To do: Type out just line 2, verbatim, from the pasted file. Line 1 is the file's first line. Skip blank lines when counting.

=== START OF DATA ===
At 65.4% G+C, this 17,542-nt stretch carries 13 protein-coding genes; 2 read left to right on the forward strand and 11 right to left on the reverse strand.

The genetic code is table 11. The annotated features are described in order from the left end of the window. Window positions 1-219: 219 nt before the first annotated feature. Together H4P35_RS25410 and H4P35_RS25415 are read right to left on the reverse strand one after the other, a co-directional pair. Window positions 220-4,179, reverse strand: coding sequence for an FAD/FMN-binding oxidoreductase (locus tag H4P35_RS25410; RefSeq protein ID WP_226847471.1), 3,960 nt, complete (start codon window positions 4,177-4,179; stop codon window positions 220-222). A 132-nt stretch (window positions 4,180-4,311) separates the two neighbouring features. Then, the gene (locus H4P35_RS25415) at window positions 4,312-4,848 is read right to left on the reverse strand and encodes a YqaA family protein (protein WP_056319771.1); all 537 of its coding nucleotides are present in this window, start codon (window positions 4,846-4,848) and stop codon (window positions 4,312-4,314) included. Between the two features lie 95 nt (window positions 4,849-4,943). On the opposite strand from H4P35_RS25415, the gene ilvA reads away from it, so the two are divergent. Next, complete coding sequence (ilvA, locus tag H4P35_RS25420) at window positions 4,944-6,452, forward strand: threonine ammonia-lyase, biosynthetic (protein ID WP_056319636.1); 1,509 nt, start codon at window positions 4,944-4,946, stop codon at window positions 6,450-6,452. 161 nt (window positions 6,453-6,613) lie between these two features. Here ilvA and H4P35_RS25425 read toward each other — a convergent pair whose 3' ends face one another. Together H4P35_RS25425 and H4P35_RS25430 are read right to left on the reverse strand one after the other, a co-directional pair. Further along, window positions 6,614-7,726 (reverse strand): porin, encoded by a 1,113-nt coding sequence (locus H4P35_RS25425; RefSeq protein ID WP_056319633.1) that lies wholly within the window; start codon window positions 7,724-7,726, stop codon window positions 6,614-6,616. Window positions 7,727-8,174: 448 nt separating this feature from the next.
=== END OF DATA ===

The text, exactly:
The genetic code is table 11. The annotated features are described in order from the left end of the window. Window positions 1-219: 219 nt before the first annotated feature. Together H4P35_RS25410 and H4P35_RS25415 are read right to left on the reverse strand one after the other, a co-directional pair. Window positions 220-4,179, reverse strand: coding sequence for an FAD/FMN-binding oxidoreductase (locus tag H4P35_RS25410; RefSeq protein ID WP_226847471.1), 3,960 nt, complete (start codon window positions 4,177-4,179; stop codon window positions 220-222). A 132-nt stretch (window positions 4,180-4,311) separates the two neighbouring features. Then, the gene (locus H4P35_RS25415) at window positions 4,312-4,848 is read right to left on the reverse strand and encodes a YqaA family protein (protein WP_056319771.1); all 537 of its coding nucleotides are present in this window, start codon (window positions 4,846-4,848) and stop codon (window positions 4,312-4,314) included. Between the two features lie 95 nt (window positions 4,849-4,943). On the opposite strand from H4P35_RS25415, the gene ilvA reads away from it, so the two are divergent. Next, complete coding sequence (ilvA, locus tag H4P35_RS25420) at window positions 4,944-6,452, forward strand: threonine ammonia-lyase, biosynthetic (protein ID WP_056319636.1); 1,509 nt, start codon at window positions 4,944-4,946, stop codon at window positions 6,450-6,452. 161 nt (window positions 6,453-6,613) lie between these two features. Here ilvA and H4P35_RS25425 read toward each other — a convergent pair whose 3' ends face one another. Together H4P35_RS25425 and H4P35_RS25430 are read right to left on the reverse strand one after the other, a co-directional pair. Further along, window positions 6,614-7,726 (reverse strand): porin, encoded by a 1,113-nt coding sequence (locus H4P35_RS25425; RefSeq protein ID WP_056319633.1) that lies wholly within the window; start codon window positions 7,724-7,726, stop codon window positions 6,614-6,616. Window positions 7,727-8,174: 448 nt separating this feature from the next.